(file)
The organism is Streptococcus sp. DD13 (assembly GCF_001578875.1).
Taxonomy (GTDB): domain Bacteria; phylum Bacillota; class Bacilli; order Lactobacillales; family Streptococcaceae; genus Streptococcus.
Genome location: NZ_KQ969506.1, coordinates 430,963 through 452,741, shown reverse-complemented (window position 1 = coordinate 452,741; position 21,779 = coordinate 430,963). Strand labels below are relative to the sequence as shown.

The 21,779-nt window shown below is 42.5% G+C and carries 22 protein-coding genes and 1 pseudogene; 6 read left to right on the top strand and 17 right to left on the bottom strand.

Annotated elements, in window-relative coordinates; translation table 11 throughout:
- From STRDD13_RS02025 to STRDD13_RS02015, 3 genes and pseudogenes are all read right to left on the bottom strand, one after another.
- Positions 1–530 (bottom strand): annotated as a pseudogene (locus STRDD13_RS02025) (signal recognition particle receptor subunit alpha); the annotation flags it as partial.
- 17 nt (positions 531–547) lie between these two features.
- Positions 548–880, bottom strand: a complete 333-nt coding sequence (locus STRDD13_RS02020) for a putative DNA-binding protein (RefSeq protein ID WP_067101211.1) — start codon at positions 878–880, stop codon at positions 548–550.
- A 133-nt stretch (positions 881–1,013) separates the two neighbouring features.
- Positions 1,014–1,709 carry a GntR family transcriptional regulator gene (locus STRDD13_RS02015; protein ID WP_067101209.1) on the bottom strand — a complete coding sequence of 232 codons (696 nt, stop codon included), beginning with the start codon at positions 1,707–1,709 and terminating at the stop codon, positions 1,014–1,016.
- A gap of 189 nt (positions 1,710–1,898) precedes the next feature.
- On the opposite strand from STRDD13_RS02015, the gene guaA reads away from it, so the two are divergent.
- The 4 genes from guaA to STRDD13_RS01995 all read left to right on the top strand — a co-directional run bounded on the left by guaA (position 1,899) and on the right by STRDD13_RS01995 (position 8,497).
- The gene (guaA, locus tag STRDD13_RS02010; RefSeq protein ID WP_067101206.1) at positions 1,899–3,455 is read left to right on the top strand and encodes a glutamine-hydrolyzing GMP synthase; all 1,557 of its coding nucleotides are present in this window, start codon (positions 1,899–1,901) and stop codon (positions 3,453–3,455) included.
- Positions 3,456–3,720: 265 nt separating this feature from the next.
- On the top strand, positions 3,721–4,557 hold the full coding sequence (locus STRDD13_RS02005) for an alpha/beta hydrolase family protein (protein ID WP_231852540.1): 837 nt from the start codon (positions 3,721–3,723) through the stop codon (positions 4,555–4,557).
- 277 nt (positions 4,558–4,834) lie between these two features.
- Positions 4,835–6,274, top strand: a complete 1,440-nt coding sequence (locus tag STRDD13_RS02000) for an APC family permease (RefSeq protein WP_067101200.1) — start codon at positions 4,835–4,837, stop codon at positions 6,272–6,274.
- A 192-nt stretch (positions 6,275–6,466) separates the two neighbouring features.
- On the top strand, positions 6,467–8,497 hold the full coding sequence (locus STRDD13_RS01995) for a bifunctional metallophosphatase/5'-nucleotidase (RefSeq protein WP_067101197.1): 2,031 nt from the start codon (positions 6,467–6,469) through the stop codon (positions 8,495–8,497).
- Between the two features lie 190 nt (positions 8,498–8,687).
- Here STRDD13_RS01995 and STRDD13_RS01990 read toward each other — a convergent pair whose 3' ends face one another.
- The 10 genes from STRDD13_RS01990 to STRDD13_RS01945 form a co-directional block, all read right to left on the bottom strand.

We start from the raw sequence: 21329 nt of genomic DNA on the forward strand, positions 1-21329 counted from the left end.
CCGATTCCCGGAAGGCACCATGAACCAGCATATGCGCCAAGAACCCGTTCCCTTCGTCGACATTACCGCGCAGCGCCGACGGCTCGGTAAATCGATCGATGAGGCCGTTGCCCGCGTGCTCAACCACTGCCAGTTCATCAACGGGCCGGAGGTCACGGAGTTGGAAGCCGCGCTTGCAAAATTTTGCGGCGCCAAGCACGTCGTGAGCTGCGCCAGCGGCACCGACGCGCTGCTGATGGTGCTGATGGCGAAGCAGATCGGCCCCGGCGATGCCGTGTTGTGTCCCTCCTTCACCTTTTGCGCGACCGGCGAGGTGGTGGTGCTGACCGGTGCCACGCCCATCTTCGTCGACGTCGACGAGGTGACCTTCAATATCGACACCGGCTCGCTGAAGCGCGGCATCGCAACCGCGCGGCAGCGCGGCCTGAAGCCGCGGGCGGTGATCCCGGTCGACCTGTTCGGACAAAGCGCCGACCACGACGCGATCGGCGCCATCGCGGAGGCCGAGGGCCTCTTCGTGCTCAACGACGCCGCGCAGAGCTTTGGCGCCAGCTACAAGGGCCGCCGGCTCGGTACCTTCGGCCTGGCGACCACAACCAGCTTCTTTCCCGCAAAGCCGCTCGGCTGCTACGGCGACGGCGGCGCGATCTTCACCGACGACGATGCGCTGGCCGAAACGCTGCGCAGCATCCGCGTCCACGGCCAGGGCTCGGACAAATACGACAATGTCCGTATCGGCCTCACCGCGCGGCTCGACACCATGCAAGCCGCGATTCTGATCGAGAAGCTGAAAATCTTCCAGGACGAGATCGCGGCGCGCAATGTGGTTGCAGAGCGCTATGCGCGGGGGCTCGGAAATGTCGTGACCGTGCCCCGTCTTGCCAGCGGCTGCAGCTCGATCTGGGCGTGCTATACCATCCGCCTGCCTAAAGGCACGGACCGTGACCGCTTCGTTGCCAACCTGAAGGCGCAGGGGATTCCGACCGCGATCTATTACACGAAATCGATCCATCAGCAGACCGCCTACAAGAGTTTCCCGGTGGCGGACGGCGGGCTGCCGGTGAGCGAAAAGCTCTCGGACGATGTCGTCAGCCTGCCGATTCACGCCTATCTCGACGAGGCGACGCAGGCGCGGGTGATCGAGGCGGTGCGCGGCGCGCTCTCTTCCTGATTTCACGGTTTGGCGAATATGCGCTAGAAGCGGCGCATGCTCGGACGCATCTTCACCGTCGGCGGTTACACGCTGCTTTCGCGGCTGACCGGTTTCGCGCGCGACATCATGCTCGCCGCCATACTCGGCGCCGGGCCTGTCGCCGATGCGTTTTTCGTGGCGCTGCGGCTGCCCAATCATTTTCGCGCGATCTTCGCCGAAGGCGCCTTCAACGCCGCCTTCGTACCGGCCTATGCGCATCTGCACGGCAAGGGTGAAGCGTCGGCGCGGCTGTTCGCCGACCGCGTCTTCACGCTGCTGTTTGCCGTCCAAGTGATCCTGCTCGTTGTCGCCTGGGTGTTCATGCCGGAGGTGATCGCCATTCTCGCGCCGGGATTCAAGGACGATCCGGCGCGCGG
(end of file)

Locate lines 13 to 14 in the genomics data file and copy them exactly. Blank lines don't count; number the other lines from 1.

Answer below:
- On the opposite strand from STRDD13_RS02015, the gene guaA reads away from it, so the two are divergent.
- The 4 genes from guaA to STRDD13_RS01995 all read left to right on the top strand — a co-directional run bounded on the left by guaA (position 1,899) and on the right by STRDD13_RS01995 (position 8,497).